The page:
Martin Klein and Richard Roberts provide a French West African case study of enslaved women and their brief effort to assert some independence after 1905, when the French finally got serious about enforcing their emancipation legislation of 1848. The authors describe a situation that differed markedly from the experience in the Americas and also from that of the Cape. France was not in a position to enforce abolition since they did not effectively control the territory until late in the nineteenth century. Throughout the period, male owners and husbands dominated African women as slaves and as free persons. For a brief period, from 1905 until 1910, they could seek divorce, but then the window closed and they again were under male control. In this area of the Atlantic World, we see the gendered socionet at its strongest. Except for those lucky enough to carry on limited trade in a few urban areas, there was hardly any room for women to acquire an independent life.
Michael Zeuske takes advantage of digitized Cuban notorial records to engage in a "microhistorical" study to determine the extent to which recently freed women were able to gain access to property. Was the socionet strong? He finds that women did have the opportunity to acquire land and, in some locations, more so than men, despite the fact that the latter enjoyed political advantage from their right to vote and by their participation in the Cuban fight for independence against Spain. But it would seem that the women needed, in most cases, a male representative to sign for them.
Ileana Rodríguez-Silva presents her research on post-emancipation Puerto Rico during the "apprenticeship" adjustment years of 1873-76. She concludes that women were largely unsuccessful in breaking free of the dominant cultural norm established by Spanish and Puerto Rican elites who uniformly referred to the freed worker as male. The goal of emancipation legislation was to insure the continuity of a reliable workforce by establishing a moral social order under-girded by stable, male-dominated families. The socionet was refashioned with vagrancy laws and contract requirements during the apprenticeship period.
Women were able to exploit the conflict between the need for agricultural labor, which called for contracts, and their assigned role as child bearers and nurturers. This strategy, however, did not gain them any independent space. "While women subverted the contract system, they often did so by legitimizing dominant mores of domesticity and consequently eroded their political legitimacy as workers" (p. 207). Women in urban areas fared no better in escaping the twin bonds of work under contract and assigned domestic role. To the degree that women could bargain in negotiating contracts, one could say that they were subverting the gendered cultural socionet restrictions, but there is little evidence that they were doing so in a self-conscious way. Their use of the language of female responsibilities or vulnerabilities only served to reinforce the prevailing gender assumptions.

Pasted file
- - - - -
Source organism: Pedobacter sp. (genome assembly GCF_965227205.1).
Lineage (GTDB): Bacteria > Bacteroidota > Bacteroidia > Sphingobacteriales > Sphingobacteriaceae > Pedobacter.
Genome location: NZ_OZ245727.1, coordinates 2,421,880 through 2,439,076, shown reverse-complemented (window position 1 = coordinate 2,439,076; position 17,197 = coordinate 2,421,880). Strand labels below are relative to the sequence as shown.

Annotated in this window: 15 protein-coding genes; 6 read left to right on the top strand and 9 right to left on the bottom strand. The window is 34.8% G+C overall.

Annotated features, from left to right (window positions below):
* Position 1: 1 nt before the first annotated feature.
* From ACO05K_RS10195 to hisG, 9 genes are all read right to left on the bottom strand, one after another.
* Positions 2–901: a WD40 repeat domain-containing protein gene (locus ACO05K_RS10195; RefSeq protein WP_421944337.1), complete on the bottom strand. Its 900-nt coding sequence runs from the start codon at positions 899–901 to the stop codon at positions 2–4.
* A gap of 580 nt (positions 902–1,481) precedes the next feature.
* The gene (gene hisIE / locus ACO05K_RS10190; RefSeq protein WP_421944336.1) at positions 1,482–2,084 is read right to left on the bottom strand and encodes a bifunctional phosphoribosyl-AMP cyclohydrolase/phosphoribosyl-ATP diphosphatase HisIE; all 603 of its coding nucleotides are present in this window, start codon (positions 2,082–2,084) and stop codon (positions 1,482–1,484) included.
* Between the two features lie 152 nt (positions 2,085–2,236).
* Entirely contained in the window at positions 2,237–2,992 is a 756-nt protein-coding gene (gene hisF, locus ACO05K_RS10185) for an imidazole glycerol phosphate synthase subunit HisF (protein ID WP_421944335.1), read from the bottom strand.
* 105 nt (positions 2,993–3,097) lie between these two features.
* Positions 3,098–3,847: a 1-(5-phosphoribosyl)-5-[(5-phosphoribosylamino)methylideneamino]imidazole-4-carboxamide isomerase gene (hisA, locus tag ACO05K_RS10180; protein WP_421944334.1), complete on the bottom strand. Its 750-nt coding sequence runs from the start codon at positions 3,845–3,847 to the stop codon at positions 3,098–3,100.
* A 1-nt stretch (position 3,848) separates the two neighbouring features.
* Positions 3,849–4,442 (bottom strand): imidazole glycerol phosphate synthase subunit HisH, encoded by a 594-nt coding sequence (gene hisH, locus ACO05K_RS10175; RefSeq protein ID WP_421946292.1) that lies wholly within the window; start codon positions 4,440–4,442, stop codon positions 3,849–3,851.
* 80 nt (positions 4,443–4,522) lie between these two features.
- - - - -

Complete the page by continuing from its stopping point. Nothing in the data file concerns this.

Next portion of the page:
Melanie Newton looks at the role of women of color in Barbados in the period of emancipation (1790-1850) as they sought to exert influence through philanthropic organizations. As a result of the moral pressure exerted by abolitionists, Barbadian planters were forced to abandon some of their basic assumptions about the merits of slavery and to justify their elite standing on self-evident grounds of moral superiority over people of color, freed or soon to be freed slaves, and poor whites. Philanthropic work could demonstrate to abolitionists that Barbadian planters were concerned for those less fortunate and at the same time could insure social control over the society.
Women of color who engaged in charity and educational work also had an agenda. They wanted to show that they too had the capacity to offer help to others, just like "respectable" whites. In terms of gender, moreover, they were not willing or able to break free of male dominated leadership of these enterprises. As a result, they reinforced both the overall social order as well as the gender norms.